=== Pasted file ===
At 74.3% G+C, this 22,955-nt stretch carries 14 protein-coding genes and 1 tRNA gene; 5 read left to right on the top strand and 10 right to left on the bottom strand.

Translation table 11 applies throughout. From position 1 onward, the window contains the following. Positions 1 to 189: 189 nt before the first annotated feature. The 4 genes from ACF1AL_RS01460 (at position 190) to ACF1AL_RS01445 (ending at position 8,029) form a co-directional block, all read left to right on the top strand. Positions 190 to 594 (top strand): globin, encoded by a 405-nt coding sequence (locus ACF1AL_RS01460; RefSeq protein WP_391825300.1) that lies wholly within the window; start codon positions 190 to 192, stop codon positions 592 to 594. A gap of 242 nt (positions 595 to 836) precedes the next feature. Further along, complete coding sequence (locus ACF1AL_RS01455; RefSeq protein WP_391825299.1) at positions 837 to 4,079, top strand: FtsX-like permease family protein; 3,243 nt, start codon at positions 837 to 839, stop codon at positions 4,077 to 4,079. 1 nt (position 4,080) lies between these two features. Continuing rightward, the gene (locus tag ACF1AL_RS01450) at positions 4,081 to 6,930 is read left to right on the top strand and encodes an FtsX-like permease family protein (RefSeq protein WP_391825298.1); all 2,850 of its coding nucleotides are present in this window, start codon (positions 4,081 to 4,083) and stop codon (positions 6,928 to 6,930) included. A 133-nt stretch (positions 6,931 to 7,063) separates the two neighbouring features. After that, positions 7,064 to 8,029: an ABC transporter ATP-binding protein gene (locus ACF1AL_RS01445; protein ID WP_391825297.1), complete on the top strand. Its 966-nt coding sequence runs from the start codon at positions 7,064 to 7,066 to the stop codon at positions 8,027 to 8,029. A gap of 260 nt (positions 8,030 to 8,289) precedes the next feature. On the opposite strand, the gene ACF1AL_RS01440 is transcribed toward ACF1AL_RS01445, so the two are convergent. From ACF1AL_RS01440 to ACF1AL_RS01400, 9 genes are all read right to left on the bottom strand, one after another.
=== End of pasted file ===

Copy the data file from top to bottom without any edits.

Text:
At 74.3% G+C, this 22,955-nt stretch carries 14 protein-coding genes and 1 tRNA gene; 5 read left to right on the top strand and 10 right to left on the bottom strand.

Translation table 11 applies throughout. From position 1 onward, the window contains the following. Positions 1 to 189: 189 nt before the first annotated feature. The 4 genes from ACF1AL_RS01460 (at position 190) to ACF1AL_RS01445 (ending at position 8,029) form a co-directional block, all read left to right on the top strand. Positions 190 to 594 (top strand): globin, encoded by a 405-nt coding sequence (locus ACF1AL_RS01460; RefSeq protein WP_391825300.1) that lies wholly within the window; start codon positions 190 to 192, stop codon positions 592 to 594. A gap of 242 nt (positions 595 to 836) precedes the next feature. Further along, complete coding sequence (locus ACF1AL_RS01455; RefSeq protein WP_391825299.1) at positions 837 to 4,079, top strand: FtsX-like permease family protein; 3,243 nt, start codon at positions 837 to 839, stop codon at positions 4,077 to 4,079. 1 nt (position 4,080) lies between these two features. Continuing rightward, the gene (locus tag ACF1AL_RS01450) at positions 4,081 to 6,930 is read left to right on the top strand and encodes an FtsX-like permease family protein (RefSeq protein WP_391825298.1); all 2,850 of its coding nucleotides are present in this window, start codon (positions 4,081 to 4,083) and stop codon (positions 6,928 to 6,930) included. A 133-nt stretch (positions 6,931 to 7,063) separates the two neighbouring features. After that, positions 7,064 to 8,029: an ABC transporter ATP-binding protein gene (locus ACF1AL_RS01445; protein ID WP_391825297.1), complete on the top strand. Its 966-nt coding sequence runs from the start codon at positions 7,064 to 7,066 to the stop codon at positions 8,027 to 8,029. A gap of 260 nt (positions 8,030 to 8,289) precedes the next feature. On the opposite strand, the gene ACF1AL_RS01440 is transcribed toward ACF1AL_RS01445, so the two are convergent. From ACF1AL_RS01440 to ACF1AL_RS01400, 9 genes are all read right to left on the bottom strand, one after another.